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On LKML (Linux Kernel Mailing List) there is talk <http://lkml.org/lkml/2008/11/4/151> about shipping the Linux kernel with ECN turned on by default (it was on by default a few years back but that change was reverted due to too many sites dropping ECN enabled SYNs).
Recent investigations <http://www.imperialviolet.org/binary/ecntest.pdf> shows that 0.5% of end hosts will drop SYN packets with ECN turned on. This is approximately the same rate I have seen for A/AAAA adoption in this tread <http://www.ops.ietf.org/lists/v6ops/v6ops.2008/msg01585.html>.
Do we in the operational ISP community have an opinion on ECN adoption that we want to voice? As far as I can discern from <http://www.cisco.com/en/US/docs/ios/12_2t/12_2t8/feature/guide/ftwrdecn.html> for ECN to actually be useful, we (the ISPs) have to turn this option on in the routers as well. Is anyone doing this today? What vendors support it?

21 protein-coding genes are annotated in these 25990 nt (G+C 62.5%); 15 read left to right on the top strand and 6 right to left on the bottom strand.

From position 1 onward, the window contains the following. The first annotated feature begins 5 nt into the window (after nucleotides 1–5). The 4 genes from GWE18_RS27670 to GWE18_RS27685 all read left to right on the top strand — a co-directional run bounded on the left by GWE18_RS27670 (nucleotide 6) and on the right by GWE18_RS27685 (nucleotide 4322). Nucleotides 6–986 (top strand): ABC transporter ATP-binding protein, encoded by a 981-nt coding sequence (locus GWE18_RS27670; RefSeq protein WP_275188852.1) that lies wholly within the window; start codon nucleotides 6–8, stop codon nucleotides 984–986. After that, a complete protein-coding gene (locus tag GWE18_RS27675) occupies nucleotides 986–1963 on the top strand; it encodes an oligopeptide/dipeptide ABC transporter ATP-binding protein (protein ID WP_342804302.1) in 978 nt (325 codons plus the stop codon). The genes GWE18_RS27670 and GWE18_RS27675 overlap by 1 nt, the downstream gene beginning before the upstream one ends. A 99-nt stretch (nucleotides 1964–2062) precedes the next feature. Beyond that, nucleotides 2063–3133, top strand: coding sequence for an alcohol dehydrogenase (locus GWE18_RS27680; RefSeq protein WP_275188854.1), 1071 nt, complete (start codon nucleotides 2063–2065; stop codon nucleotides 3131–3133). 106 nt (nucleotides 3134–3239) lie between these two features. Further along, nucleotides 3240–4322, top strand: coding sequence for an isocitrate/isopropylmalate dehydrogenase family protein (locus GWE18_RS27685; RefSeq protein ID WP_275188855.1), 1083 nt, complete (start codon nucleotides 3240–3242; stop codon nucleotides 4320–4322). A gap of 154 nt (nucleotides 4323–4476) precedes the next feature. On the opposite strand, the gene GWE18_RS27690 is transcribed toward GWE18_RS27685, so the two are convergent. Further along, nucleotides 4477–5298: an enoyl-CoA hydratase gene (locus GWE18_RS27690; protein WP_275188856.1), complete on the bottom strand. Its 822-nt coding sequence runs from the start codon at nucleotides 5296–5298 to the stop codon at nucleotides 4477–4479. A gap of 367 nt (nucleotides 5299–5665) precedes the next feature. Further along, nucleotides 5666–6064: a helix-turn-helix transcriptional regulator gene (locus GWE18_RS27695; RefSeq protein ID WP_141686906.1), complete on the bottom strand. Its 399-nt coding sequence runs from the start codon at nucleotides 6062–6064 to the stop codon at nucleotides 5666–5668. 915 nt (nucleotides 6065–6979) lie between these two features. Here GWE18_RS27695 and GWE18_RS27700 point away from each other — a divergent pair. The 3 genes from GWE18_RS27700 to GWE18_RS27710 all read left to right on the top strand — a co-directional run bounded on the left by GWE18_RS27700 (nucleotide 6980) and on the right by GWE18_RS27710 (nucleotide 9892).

When I thought about it, the IP core (10G links etc) first came to mind, and there it's fairly easy to roll out (since I guess a lot of us do WRED already), but what about on slower links? Would it make sense to have our DSLAMs do this? What about DSL/cable modems (well, vendors should first realise that FIFO is not great to begin with :P) ?
<http://www.icir.org/tbit/> is a summary page I found on ECN that looks like a good resource for further reading. Is anyone looking into including ECN configuration into some BCP document?
-- Mikael Abrahamsson email: swmike@xxxxxxxxx